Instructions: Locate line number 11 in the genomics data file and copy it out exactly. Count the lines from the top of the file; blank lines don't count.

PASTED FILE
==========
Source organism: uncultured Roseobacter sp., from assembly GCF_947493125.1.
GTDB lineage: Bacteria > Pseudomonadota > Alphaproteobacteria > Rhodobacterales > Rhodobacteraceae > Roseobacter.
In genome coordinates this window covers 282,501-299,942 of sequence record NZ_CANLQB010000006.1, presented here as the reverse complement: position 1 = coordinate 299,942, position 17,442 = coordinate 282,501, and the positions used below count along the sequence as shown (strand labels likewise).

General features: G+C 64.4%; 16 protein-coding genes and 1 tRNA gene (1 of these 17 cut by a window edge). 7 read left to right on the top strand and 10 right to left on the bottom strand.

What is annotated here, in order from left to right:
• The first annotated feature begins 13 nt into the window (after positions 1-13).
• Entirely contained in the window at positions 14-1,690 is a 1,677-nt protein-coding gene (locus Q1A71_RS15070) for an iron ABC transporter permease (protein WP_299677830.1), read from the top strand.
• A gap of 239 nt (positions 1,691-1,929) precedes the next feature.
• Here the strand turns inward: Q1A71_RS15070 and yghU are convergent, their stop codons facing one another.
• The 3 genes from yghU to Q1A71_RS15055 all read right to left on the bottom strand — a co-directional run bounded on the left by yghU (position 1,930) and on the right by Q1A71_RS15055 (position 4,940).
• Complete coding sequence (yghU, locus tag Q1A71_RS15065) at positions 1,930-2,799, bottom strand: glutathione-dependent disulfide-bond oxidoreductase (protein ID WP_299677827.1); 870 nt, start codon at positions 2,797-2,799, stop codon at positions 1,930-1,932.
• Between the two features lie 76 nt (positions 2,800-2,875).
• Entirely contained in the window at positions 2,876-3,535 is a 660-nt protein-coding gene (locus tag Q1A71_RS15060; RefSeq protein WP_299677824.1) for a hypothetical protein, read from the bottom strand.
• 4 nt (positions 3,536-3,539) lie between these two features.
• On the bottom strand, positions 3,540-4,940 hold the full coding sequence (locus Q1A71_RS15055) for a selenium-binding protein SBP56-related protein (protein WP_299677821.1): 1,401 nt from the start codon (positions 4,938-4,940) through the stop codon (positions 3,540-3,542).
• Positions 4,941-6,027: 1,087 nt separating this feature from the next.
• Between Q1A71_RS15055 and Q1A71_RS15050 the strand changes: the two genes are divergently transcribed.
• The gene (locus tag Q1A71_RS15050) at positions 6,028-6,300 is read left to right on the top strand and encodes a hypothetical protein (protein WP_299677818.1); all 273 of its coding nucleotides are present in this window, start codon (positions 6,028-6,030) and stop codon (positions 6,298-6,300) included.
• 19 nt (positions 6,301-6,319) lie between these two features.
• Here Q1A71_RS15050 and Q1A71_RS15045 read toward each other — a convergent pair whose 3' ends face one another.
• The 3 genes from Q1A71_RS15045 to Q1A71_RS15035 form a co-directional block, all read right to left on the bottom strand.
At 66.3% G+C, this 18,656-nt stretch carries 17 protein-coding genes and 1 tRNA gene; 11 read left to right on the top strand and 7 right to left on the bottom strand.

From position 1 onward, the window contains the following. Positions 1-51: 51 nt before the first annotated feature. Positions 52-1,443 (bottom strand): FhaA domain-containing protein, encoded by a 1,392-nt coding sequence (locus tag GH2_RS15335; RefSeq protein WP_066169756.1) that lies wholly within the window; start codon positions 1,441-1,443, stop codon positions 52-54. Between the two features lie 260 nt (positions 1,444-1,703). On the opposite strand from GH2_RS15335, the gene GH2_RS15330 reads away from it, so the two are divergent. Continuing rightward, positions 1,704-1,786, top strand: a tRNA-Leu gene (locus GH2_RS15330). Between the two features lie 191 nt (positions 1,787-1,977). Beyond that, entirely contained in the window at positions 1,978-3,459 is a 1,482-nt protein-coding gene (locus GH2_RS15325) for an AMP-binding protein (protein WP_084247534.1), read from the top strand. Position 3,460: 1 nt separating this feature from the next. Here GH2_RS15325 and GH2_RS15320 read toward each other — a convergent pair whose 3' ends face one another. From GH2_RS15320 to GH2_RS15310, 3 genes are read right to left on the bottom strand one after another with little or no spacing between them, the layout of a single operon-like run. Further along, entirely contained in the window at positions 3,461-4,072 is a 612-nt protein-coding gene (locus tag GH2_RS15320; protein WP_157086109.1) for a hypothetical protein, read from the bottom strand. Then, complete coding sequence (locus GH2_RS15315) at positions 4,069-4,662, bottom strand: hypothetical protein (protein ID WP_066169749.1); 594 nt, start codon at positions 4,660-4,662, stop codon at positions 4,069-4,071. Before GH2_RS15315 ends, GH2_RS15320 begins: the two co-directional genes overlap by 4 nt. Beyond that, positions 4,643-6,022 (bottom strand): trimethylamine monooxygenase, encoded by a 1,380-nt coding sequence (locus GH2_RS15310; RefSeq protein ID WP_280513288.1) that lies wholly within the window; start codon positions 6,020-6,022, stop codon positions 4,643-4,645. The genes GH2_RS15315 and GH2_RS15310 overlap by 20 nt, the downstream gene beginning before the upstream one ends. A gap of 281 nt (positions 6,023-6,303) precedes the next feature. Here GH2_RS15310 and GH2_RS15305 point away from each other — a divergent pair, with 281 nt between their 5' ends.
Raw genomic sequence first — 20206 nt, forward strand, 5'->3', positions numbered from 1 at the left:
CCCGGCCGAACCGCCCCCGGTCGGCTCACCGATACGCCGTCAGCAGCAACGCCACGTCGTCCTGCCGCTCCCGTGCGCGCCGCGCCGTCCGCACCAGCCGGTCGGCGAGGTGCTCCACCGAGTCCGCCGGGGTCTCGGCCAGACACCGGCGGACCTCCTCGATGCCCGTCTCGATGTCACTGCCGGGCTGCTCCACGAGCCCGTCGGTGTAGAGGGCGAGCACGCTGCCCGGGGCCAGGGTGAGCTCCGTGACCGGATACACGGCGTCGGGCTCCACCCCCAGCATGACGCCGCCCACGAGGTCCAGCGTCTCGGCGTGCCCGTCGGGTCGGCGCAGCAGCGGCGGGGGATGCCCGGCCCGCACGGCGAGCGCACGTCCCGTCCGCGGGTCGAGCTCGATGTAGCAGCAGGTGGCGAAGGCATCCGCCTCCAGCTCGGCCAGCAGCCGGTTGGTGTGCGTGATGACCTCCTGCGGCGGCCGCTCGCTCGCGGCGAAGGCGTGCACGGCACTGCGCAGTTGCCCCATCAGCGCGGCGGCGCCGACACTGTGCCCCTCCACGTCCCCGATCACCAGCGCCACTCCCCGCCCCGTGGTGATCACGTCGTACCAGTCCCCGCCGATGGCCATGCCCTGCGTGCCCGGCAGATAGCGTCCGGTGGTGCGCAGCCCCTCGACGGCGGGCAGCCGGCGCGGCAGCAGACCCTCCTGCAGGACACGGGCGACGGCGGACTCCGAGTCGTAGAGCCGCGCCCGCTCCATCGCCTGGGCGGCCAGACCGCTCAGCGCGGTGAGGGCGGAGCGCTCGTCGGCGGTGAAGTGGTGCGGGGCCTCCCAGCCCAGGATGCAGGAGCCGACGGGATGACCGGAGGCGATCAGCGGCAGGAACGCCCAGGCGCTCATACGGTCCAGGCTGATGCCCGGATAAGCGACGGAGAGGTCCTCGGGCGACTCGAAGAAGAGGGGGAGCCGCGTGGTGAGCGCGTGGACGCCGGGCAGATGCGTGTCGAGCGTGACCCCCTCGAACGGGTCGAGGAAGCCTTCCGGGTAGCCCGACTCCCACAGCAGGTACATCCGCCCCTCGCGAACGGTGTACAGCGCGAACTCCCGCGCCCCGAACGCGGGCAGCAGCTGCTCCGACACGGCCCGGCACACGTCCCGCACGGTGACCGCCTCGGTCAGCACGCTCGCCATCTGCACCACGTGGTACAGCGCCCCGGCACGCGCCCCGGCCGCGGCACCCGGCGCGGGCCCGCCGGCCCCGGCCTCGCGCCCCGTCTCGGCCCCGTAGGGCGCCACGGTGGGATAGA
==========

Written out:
• Complete coding sequence (yghU, locus tag Q1A71_RS15065) at positions 1,930-2,799, bottom strand: glutathione-dependent disulfide-bond oxidoreductase (protein ID WP_299677827.1); 870 nt, start codon at positions 2,797-2,799, stop codon at positions 1,930-1,932.